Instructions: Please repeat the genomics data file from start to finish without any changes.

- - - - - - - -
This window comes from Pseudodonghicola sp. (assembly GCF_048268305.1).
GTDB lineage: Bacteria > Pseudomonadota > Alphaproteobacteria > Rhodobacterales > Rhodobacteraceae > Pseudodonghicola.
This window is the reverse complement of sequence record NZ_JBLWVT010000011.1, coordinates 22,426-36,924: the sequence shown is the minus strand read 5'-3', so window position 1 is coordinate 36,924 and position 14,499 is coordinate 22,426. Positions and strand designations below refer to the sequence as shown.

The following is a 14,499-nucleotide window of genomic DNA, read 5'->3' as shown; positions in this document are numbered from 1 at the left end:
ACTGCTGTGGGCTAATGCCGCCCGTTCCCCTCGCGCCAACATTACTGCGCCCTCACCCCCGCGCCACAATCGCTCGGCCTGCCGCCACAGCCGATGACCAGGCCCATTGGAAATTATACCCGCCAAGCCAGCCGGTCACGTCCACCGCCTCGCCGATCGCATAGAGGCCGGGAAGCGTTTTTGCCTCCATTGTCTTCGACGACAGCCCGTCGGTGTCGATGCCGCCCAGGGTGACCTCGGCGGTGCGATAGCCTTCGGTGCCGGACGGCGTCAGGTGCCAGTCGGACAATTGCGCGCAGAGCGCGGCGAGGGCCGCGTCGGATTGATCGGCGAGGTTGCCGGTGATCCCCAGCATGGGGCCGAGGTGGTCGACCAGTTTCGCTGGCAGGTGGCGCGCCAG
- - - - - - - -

This window comes from Pseudodonghicola sp. (assembly GCF_048268305.1).
GTDB lineage: Bacteria > Pseudomonadota > Alphaproteobacteria > Rhodobacterales > Rhodobacteraceae > Pseudodonghicola.
This window is the reverse complement of sequence record NZ_JBLWVT010000011.1, coordinates 22,426-36,924: the sequence shown is the minus strand read 5'-3', so window position 1 is coordinate 36,924 and position 14,499 is coordinate 22,426. Positions and strand designations below refer to the sequence as shown.

The following is a 14,499-nucleotide window of genomic DNA, read 5'->3' as shown; positions in this document are numbered from 1 at the left end:
ACTGCTGTGGGCTAATGCCGCCCGTTCCCCTCGCGCCAACATTACTGCGCCCTCACCCCCGCGCCACAATCGCTCGGCCTGCCGCCACAGCCGATGACCAGGCCCATTGGAAATTATACCCGCCAAGCCAGCCGGTCACGTCCACCGCCTCGCCGATCGCATAGAGGCCGGGAAGCGTTTTTGCCTCCATTGTCTTCGACGACAGCCCGTCGGTGTCGATGCCGCCCAGGGTGACCTCGGCGGTGCGATAGCCTTCGGTGCCGGACGGCGTCAGGTGCCAGTCGGACAATTGCGCGCAGAGCGCGGCGAGGGCCGCGTCGGATTGATCGGCGAGGTTGCCGGTGATCCCCAGCATGGGGCCGAGGTGGTCGACCAGTTTCGCTGGCAGGTGGCGCGCCAG